- The Washington Times - Sunday, December 13, 2015

CHICAGO — The pre-draft scouting process had told Je’Ron Hamm that if he were to ever to make it to the NFL, let alone succeed, he’d have to do it as a tight end.
Hamm, a wide receiver in college, embraced the transition, interspersing his physical development with mental stimulation.

At times, to prepare himself for what he’d experience, he’d cue up highlights of three players — Julius Thomas, Jimmy Graham and future Washington Redskins teammate Jordan Reed.

“You can see he has some athleticism that I haven’t seen in the league from a tight end or a receiver or anybody,” Hamm said, referring to Reed. “He’s a hard guy to cover.”

Reed proved that yet again on Sunday, when he had nine catches for 120 yards and a touchdown to help the Redskins defeat the Chicago Bears, 24-21, for their first road victory of the season.

Sunday marked the third time Reed has surpassed 100 receiving yards in a game and the first time this season. He had nine catches for 123 yards in a road loss to the Indianapolis Colts last season and had nine catches for 134 yards and a touchdown in a victory over the Bears during his rookie year.

The tight end almost scored twice. A review of an apparent 18-yard touchdown reception from quarterback Kirk Cousins at the end of the opening drive was called back because Reed’s left elbow was down before he extended the ball across the goal line.

SEE ALSO: Matt Jones, Redskins avoid disaster in fourth quarter on near-turnover

“Just execution, man,” Reed said. “Kirk was hitting me in stride and things like that. I was just running my routes the best I could, and it was working out today.”

Reed has been an asset for the Redskins since the team drafted him out of Florida in the third round in 2013, but his inability to stay healthy has often been an impediment to his development. A concussion cost him the final six games of his rookie year and a variety of leg injuries have recurred.

Earlier this year, Reed strained a quadriceps and missed two games after sustaining another concussion. He had 11 catches for 72 yards and two touchdowns in his first game back, a victory over the Tampa Bay Buccaneers on Oct. 25, and while he had just 29 yards on three catches in Washington’s defeat of the New Orleans Saints three weeks later, two of those receptions were for touchdowns.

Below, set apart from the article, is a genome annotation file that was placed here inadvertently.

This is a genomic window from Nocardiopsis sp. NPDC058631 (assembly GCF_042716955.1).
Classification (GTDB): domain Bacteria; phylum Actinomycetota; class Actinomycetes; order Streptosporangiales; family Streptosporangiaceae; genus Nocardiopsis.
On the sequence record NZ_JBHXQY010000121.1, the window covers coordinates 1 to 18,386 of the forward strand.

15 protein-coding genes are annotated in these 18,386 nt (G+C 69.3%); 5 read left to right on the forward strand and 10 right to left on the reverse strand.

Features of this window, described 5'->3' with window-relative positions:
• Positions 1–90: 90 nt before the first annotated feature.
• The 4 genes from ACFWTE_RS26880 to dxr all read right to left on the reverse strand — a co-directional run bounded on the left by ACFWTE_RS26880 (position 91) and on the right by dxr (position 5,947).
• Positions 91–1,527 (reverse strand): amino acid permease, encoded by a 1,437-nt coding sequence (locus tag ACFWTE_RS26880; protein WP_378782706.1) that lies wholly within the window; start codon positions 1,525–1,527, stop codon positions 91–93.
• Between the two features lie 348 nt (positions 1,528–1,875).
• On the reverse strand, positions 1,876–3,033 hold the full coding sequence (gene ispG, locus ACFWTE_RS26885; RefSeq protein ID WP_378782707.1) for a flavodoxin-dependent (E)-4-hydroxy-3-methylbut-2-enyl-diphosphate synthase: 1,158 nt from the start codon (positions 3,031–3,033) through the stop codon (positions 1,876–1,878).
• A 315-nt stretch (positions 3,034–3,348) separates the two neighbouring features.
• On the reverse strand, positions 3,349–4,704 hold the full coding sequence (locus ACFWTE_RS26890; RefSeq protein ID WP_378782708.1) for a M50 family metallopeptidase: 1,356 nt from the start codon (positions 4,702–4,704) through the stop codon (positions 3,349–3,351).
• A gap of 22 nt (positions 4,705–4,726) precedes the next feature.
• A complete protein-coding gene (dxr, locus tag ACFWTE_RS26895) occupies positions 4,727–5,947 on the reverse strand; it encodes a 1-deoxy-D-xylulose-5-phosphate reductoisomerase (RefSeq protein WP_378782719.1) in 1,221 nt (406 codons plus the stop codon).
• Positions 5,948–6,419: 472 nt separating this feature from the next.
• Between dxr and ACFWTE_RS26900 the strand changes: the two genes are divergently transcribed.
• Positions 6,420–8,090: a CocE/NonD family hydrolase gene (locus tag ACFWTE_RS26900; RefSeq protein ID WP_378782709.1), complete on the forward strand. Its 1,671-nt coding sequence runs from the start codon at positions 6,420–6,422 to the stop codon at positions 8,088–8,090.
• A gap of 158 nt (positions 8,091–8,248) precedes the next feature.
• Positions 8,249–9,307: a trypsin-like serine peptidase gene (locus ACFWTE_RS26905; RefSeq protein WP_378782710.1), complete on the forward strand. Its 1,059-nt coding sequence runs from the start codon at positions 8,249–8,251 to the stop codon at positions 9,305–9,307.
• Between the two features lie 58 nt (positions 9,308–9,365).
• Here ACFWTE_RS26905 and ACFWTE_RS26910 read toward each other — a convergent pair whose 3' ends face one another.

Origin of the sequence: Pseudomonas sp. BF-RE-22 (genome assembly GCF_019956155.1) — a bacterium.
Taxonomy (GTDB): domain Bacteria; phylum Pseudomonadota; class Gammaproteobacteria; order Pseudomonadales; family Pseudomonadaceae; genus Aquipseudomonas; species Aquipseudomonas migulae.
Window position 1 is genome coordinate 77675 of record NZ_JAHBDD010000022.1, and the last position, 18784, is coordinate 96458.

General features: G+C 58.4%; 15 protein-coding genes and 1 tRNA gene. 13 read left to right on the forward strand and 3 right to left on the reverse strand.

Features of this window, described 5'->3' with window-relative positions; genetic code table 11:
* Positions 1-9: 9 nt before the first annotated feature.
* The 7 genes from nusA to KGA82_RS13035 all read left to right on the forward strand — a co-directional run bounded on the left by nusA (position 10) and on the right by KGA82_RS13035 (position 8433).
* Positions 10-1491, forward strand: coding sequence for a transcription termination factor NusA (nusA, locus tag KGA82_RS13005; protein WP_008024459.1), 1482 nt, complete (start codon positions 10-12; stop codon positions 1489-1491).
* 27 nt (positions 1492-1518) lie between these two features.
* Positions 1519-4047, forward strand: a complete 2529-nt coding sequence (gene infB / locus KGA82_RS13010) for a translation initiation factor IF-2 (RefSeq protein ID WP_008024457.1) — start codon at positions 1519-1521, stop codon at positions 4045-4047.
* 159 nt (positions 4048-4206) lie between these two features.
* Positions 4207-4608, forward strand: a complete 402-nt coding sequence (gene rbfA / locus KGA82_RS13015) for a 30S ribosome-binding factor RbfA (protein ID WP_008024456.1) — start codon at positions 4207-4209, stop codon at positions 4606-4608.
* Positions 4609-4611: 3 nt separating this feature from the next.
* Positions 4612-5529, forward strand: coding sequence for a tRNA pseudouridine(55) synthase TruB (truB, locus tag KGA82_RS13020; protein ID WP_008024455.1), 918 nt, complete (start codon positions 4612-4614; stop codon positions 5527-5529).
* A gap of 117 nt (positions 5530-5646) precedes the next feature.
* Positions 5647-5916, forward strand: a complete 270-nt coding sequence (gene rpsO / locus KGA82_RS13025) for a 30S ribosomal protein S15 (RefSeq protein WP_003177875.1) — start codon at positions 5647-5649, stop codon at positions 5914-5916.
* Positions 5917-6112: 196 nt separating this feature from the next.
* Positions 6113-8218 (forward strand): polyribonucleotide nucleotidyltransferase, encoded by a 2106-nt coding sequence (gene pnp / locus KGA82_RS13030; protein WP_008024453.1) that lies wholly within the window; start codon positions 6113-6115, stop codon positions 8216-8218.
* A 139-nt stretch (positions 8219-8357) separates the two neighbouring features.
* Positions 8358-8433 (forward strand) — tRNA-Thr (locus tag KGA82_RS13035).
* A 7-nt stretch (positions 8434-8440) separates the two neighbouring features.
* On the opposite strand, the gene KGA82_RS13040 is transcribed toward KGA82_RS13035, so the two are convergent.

“I think the biggest thing is having him out there, because for so long, he wasn’t out there,” Cousins said. “When he is, he’s a difference-maker. He works hard. He’s very engaged.”

Praised routinely for his ability to create mismatches and separate himself from defenders, Reed was especially effective on Sunday. Earlier in the week, coach Wes Phillips alerted his players about the possibility that they could use their speed and athleticism effectively against the Bears’ bigger linebackers.

Reed noticed something else. Defenders were particularly susceptible to the first move a receiver would give them off the line of scrimmage, so he figured that if he truly wanted to break away, he could do so with a double move just after the snap.

The Redskins faced second-and-10 from their own 38-yard line on the second play of the third quarter when Reed, wide open over the middle, turned a six-yard pass into a 32-yard gain before he was tackled by inside linebacker Shea McClellin. On the second-to-last drive, with the Redskins again facing second-and-10, this time from their own 18-yard line, Cousins threw a pass that Reed stretched 10 yards into a first down.

Therein lie another of Reed’s greatest attributes: His ability to fight for, and gain, yards after the catch.

“I used to play QB [in college], so pre-snap read, I try to figure out what the coverage is going to be — and that helps me find out who’s guarding me and the leverage they have on me so I can give them a little move or do what I need to do to get open,” Reed said.

Hamm, who is in his second season with the Redskins but spent most of both of them on the practice squad, thinks Reed’s athleticism is what sets him apart from other players.

“I think when he gets the ball, he knows that he has the moves to get open, so you always see him trying to make a play for us,” Hamm said. “That’s huge with us, as far as him catching the ball and getting an extra 10, five, however many yards he gets. He gets us a first down on a five-yard route and gets 10 yards after the catch.”

After the game, as the mild-mannered Reed answered questions from reporters, several of his teammates walked by and offered verbal barbs about getting him a new contract or sending him to Hawaii for the Pro Bowl.

“It makes me feel good, you know, that they appreciate what I’m doing on the field and things like that and that my hard work’s paying off,” Reed said.

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